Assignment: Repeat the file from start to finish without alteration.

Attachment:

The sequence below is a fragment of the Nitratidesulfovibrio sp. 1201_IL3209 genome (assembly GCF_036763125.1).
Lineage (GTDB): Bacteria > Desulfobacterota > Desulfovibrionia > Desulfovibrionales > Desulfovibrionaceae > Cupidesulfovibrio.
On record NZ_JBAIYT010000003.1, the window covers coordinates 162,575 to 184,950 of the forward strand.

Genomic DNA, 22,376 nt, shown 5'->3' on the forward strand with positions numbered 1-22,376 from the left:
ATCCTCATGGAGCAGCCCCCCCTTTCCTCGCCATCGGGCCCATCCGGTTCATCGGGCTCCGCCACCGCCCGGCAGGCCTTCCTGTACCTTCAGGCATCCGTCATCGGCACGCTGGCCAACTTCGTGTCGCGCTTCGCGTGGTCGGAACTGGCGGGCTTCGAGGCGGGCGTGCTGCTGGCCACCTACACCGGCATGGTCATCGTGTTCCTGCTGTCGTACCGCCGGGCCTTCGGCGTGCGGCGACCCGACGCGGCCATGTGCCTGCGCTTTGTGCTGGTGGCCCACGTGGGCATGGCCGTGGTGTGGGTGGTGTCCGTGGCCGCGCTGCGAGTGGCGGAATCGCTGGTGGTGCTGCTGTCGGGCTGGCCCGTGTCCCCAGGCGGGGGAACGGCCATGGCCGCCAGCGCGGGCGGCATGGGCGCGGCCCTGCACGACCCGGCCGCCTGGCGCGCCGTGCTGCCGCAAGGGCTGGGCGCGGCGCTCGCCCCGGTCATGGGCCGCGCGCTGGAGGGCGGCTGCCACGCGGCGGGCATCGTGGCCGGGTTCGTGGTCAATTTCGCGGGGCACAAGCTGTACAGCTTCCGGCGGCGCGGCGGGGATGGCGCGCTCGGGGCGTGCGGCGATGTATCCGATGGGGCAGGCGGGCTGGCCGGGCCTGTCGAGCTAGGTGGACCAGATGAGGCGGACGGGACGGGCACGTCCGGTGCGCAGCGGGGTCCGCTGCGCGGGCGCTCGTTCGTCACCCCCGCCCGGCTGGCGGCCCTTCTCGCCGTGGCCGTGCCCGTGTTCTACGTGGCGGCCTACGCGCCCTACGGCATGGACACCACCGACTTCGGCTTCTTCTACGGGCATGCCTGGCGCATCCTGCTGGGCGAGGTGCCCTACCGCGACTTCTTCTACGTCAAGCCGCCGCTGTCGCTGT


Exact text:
The sequence below is a fragment of the Nitratidesulfovibrio sp. 1201_IL3209 genome (assembly GCF_036763125.1).
Lineage (GTDB): Bacteria > Desulfobacterota > Desulfovibrionia > Desulfovibrionales > Desulfovibrionaceae > Cupidesulfovibrio.
On record NZ_JBAIYT010000003.1, the window covers coordinates 162,575 to 184,950 of the forward strand.

Genomic DNA, 22,376 nt, shown 5'->3' on the forward strand with positions numbered 1-22,376 from the left:
ATCCTCATGGAGCAGCCCCCCCTTTCCTCGCCATCGGGCCCATCCGGTTCATCGGGCTCCGCCACCGCCCGGCAGGCCTTCCTGTACCTTCAGGCATCCGTCATCGGCACGCTGGCCAACTTCGTGTCGCGCTTCGCGTGGTCGGAACTGGCGGGCTTCGAGGCGGGCGTGCTGCTGGCCACCTACACCGGCATGGTCATCGTGTTCCTGCTGTCGTACCGCCGGGCCTTCGGCGTGCGGCGACCCGACGCGGCCATGTGCCTGCGCTTTGTGCTGGTGGCCCACGTGGGCATGGCCGTGGTGTGGGTGGTGTCCGTGGCCGCGCTGCGAGTGGCGGAATCGCTGGTGGTGCTGCTGTCGGGCTGGCCCGTGTCCCCAGGCGGGGGAACGGCCATGGCCGCCAGCGCGGGCGGCATGGGCGCGGCCCTGCACGACCCGGCCGCCTGGCGCGCCGTGCTGCCGCAAGGGCTGGGCGCGGCGCTCGCCCCGGTCATGGGCCGCGCGCTGGAGGGCGGCTGCCACGCGGCGGGCATCGTGGCCGGGTTCGTGGTCAATTTCGCGGGGCACAAGCTGTACAGCTTCCGGCGGCGCGGCGGGGATGGCGCGCTCGGGGCGTGCGGCGATGTATCCGATGGGGCAGGCGGGCTGGCCGGGCCTGTCGAGCTAGGTGGACCAGATGAGGCGGACGGGACGGGCACGTCCGGTGCGCAGCGGGGTCCGCTGCGCGGGCGCTCGTTCGTCACCCCCGCCCGGCTGGCGGCCCTTCTCGCCGTGGCCGTGCCCGTGTTCTACGTGGCGGCCTACGCGCCCTACGGCATGGACACCACCGACTTCGGCTTCTTCTACGGGCATGCCTGGCGCATCCTGCTGGGCGAGGTGCCCTACCGCGACTTCTTCTACGTCAAGCCGCCGCTGTCGCTGT